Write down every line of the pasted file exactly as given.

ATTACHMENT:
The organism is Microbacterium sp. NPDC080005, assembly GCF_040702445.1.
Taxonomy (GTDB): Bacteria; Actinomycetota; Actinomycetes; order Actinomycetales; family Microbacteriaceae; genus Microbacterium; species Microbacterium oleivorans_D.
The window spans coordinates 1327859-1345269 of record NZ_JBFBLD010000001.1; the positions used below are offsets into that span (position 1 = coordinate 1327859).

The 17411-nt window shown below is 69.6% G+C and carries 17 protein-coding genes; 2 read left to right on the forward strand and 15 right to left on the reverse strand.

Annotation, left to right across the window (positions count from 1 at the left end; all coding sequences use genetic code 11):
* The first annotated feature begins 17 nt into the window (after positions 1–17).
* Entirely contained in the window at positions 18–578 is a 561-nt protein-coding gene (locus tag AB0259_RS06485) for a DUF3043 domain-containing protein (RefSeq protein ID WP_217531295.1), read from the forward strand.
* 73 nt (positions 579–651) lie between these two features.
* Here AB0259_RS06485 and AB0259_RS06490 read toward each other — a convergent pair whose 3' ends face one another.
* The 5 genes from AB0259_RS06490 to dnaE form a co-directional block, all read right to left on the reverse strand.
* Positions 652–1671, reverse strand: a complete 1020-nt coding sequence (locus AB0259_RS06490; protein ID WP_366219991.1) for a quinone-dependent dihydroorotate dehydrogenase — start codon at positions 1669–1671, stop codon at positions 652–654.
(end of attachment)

The organism is Microbacterium sp. NPDC080005, assembly GCF_040702445.1.
Taxonomy (GTDB): Bacteria; Actinomycetota; Actinomycetes; order Actinomycetales; family Microbacteriaceae; genus Microbacterium; species Microbacterium oleivorans_D.
The window spans coordinates 1327859-1345269 of record NZ_JBFBLD010000001.1; the positions used below are offsets into that span (position 1 = coordinate 1327859).

The 17411-nt window shown below is 69.6% G+C and carries 17 protein-coding genes; 2 read left to right on the forward strand and 15 right to left on the reverse strand.

Annotation, left to right across the window (positions count from 1 at the left end; all coding sequences use genetic code 11):
* The first annotated feature begins 17 nt into the window (after positions 1–17).
* Entirely contained in the window at positions 18–578 is a 561-nt protein-coding gene (locus tag AB0259_RS06485) for a DUF3043 domain-containing protein (RefSeq protein ID WP_217531295.1), read from the forward strand.
* 73 nt (positions 579–651) lie between these two features.
* Here AB0259_RS06485 and AB0259_RS06490 read toward each other — a convergent pair whose 3' ends face one another.
* The 5 genes from AB0259_RS06490 to dnaE form a co-directional block, all read right to left on the reverse strand.
* Positions 652–1671, reverse strand: a complete 1020-nt coding sequence (locus AB0259_RS06490; protein ID WP_366219991.1) for a quinone-dependent dihydroorotate dehydrogenase — start codon at positions 1669–1671, stop codon at positions 652–654.